What does this mean for the relationship between the Union and Serbia and for the attitudes you, in this country, need to define – your own attitudes towards the EU? The experience of past enlargements tells us that what makes the attraction towards the EU almost irresistible are its achievements. Most achievements of the Union are in the areas where the Union means being united and not going through the process of becoming united. In the jargon this is called acquis communautaire, referring to what has already been acquired in terms of unification.

Here comes the key point. If ‘acquiring the acquis’ were the sole reason for attraction and if there were no equal attraction for what is yet to be done, there would be disappointment and maybe even backfiring in the union dynamics. There are countries (I don’t want to name them here) which have joined the Union with the idea that what has already been united was excellent but that nothing else should be further united afterwards. And so they see their mission in the Union as consisting of stopping every further development in the process of becoming united. This is catastrophic for the Union and it is catastrophic also for the accession countries.

The union is a dynamic process which is not completed yet. And it does need to be completed in order to fulfil its promises and to justify the aspirations of those who have a long span for hope. To look forwards is better than to look backwards because if one looks backwards one sees plenty of lost opportunities, both on the side of the Union and on the side of this region of the Western Balkan.

What a comparison between the process of Western Europe after World War II and the dynamics at play in the Balkan region after World War III (if I may call the Cold War that way) tells us? After World War II the Marshall Plan provided immense support to the countries of Western Europe, with some conditions attached. One of such conditions was that the recipients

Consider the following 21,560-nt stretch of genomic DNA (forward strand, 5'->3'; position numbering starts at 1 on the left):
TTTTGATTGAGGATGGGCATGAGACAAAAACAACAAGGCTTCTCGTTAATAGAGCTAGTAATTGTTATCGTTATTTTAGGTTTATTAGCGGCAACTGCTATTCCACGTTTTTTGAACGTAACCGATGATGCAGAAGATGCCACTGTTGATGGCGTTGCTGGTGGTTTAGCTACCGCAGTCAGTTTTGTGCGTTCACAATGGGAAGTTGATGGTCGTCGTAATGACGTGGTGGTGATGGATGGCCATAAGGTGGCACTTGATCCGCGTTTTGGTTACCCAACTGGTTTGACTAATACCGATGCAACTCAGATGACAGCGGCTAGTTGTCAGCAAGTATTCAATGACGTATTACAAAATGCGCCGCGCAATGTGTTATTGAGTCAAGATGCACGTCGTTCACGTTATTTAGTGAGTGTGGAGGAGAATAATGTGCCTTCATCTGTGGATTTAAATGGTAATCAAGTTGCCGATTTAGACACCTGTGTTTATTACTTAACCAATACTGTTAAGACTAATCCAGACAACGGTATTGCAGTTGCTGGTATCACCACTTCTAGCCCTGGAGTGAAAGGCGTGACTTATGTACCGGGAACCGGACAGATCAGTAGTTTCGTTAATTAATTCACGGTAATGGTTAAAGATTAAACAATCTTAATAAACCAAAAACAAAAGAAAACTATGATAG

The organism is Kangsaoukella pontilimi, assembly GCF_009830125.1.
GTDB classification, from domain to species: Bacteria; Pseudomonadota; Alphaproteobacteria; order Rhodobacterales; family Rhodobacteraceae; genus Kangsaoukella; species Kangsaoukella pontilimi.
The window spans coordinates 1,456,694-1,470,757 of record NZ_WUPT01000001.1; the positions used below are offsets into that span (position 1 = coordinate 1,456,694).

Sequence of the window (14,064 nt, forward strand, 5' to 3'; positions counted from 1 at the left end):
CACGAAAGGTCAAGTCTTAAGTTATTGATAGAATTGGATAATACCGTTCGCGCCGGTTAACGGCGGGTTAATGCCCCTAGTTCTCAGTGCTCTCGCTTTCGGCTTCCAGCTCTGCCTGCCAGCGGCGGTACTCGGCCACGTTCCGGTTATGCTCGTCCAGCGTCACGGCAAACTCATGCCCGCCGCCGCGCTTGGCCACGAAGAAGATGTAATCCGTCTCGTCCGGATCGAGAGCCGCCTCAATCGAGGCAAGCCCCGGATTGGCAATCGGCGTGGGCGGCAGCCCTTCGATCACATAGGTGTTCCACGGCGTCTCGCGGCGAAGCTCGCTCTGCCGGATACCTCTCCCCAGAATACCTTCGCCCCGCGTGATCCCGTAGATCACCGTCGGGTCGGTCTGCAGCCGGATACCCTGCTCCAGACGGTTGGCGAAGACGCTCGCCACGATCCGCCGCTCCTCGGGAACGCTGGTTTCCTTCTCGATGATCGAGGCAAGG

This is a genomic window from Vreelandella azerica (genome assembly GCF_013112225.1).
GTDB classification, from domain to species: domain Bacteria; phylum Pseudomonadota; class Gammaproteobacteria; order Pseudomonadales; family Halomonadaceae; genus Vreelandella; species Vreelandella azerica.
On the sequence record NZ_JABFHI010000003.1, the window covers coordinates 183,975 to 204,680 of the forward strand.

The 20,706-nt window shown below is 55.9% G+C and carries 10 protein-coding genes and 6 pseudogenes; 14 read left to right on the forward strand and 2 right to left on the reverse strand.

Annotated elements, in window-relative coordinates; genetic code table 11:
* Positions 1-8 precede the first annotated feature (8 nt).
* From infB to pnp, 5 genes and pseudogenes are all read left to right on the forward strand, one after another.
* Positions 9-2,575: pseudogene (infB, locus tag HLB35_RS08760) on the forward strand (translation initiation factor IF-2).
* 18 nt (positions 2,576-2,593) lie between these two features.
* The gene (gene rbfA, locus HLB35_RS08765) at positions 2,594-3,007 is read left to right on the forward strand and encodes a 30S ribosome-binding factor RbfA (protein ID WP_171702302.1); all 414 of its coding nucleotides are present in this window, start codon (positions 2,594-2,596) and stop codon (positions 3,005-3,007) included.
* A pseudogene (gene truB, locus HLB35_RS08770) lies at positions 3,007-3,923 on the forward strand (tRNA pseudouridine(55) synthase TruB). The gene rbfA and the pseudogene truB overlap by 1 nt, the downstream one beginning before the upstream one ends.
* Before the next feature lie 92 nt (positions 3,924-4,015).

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should cooperate amongst themselves in order to manage the aid and that democracy should be restored without infringement of its principles. Europe was divided; a European federation was the dream of few. Looking now at the Western Balkan region, one sees countries which were caught by the end of World War III in a state of union; indeed Yugoslavia was a federation. “Federation” is a word to be handled with great care. In the European Union a federation is a possible end point of the process of uniting Europe and many are allergic to the word, whereas here, there was a federation and what followed the end of the Cold War was the disintegration of it.

I don’t think that the European Union can lecture on what should have happened in the Western Balkans in the post Cold War years; the EU did not help in averting the tragedy. However, I would say that the part of the Union which did not help in avoiding the tragedy was the part in which it was not a union. Different EU member countries had different agendas and different attitudes towards the Balkan region and this strongly contributed making the tragedy greater rather than smaller.

Today, joining the EU is seen by many, and I think rightly so, as the way forward, as the way out of the tragedies of the last twenty years.

The Notre Europe’s researcher who conducted most of the work for the “Beyond the Wall” symposium of yesterday, interviewed a number of people in this region and reported to me of a sentence pronounced by one of her interlocutors when talking about the relationship between the EU and Serbia: “A bad doctor for a difficult patient.” I think this is a very good description. It is not because the doctor is bad that you can do without. Maybe the reason why the doctor is bad is that he is himself sick, and often has the same illness that the patient. So my conclusion is that we must try to improve the relationship between the bad doctor and the difficult patient. The patient must be aware of his own illness but perhaps he must help the doctor in finding the right treatment for both. Thank you.

Stampa Stampa
16 dicembre 2009
National Assembly of the Republic of Serbia, Belgrade